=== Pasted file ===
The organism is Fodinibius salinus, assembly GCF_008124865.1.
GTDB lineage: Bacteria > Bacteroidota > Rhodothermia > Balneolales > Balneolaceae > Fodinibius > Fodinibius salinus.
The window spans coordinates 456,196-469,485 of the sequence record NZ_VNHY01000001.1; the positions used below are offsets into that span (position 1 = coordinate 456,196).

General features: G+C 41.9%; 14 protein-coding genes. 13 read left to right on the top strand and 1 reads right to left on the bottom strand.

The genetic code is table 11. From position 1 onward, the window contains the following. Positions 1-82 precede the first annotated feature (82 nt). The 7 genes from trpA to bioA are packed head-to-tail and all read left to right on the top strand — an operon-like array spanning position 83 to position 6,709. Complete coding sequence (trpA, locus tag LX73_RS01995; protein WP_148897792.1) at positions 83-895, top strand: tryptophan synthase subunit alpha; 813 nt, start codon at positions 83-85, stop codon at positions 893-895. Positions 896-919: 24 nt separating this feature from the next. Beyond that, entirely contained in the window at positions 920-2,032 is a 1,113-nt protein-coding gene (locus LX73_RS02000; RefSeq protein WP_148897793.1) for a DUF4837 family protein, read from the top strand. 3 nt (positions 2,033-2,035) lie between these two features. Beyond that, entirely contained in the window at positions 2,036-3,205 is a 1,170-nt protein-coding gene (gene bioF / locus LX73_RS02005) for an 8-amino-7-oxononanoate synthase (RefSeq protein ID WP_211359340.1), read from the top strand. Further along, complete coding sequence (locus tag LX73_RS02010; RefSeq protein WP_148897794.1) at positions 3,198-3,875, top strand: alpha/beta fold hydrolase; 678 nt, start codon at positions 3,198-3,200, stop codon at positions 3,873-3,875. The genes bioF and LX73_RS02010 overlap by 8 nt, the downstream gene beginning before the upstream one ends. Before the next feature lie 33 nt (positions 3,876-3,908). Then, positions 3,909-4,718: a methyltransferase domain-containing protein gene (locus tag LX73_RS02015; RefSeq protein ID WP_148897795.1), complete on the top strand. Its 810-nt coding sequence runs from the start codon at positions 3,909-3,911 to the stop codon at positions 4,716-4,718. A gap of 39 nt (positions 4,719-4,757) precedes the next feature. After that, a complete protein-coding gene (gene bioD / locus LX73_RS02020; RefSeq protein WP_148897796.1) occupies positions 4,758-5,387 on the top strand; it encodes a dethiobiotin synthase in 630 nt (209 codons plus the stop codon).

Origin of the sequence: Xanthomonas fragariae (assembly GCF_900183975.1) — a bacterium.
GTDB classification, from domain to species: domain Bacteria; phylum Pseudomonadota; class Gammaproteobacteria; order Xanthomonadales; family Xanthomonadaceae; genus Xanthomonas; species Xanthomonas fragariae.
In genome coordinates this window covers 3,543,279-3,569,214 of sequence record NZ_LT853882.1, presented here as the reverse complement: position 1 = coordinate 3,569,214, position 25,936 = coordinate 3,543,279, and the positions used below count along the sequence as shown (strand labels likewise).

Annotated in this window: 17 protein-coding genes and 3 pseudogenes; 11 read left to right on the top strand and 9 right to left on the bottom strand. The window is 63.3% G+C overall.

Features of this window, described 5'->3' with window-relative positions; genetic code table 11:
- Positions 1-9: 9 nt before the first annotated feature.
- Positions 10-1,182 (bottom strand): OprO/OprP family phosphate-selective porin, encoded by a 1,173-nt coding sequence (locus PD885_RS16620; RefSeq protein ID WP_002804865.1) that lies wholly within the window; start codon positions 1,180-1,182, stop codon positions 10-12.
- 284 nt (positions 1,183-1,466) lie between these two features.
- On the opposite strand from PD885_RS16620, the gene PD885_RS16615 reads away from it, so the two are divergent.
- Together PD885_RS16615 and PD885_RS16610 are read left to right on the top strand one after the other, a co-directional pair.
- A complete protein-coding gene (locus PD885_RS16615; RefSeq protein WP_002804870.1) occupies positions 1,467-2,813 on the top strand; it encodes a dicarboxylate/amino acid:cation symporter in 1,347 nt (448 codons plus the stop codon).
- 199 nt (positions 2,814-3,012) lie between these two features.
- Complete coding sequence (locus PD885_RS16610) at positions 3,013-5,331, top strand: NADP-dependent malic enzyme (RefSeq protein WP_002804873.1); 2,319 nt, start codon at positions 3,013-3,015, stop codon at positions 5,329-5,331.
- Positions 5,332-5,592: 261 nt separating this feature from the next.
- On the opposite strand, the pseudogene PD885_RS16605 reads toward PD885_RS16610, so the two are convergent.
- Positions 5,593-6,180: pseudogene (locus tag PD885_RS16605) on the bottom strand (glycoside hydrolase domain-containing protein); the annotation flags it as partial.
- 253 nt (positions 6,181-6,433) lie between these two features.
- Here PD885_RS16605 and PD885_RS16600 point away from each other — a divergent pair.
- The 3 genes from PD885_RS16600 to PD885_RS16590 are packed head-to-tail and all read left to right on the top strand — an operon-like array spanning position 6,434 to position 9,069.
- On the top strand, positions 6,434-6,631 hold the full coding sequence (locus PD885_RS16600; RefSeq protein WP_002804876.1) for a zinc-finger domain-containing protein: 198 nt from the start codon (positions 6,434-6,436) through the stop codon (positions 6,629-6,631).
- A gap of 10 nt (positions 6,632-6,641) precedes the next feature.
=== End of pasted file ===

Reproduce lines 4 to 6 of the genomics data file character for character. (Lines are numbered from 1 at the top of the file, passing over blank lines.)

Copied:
General features: G+C 41.9%; 14 protein-coding genes. 13 read left to right on the top strand and 1 reads right to left on the bottom strand.

The genetic code is table 11. From position 1 onward, the window contains the following. Positions 1-82 precede the first annotated feature (82 nt). The 7 genes from trpA to bioA are packed head-to-tail and all read left to right on the top strand — an operon-like array spanning position 83 to position 6,709. Complete coding sequence (trpA, locus tag LX73_RS01995; protein WP_148897792.1) at positions 83-895, top strand: tryptophan synthase subunit alpha; 813 nt, start codon at positions 83-85, stop codon at positions 893-895. Positions 896-919: 24 nt separating this feature from the next. Beyond that, entirely contained in the window at positions 920-2,032 is a 1,113-nt protein-coding gene (locus LX73_RS02000; RefSeq protein WP_148897793.1) for a DUF4837 family protein, read from the top strand. 3 nt (positions 2,033-2,035) lie between these two features. Beyond that, entirely contained in the window at positions 2,036-3,205 is a 1,170-nt protein-coding gene (gene bioF / locus LX73_RS02005) for an 8-amino-7-oxononanoate synthase (RefSeq protein ID WP_211359340.1), read from the top strand. Further along, complete coding sequence (locus tag LX73_RS02010; RefSeq protein WP_148897794.1) at positions 3,198-3,875, top strand: alpha/beta fold hydrolase; 678 nt, start codon at positions 3,198-3,200, stop codon at positions 3,873-3,875. The genes bioF and LX73_RS02010 overlap by 8 nt, the downstream gene beginning before the upstream one ends. Before the next feature lie 33 nt (positions 3,876-3,908). Then, positions 3,909-4,718: a methyltransferase domain-containing protein gene (locus tag LX73_RS02015; RefSeq protein ID WP_148897795.1), complete on the top strand. Its 810-nt coding sequence runs from the start codon at positions 3,909-3,911 to the stop codon at positions 4,716-4,718. A gap of 39 nt (positions 4,719-4,757) precedes the next feature. After that, a complete protein-coding gene (gene bioD / locus LX73_RS02020; RefSeq protein WP_148897796.1) occupies positions 4,758-5,387 on the top strand; it encodes a dethiobiotin synthase in 630 nt (209 codons plus the stop codon).

Origin of the sequence: Xanthomonas fragariae (assembly GCF_900183975.1) — a bacterium.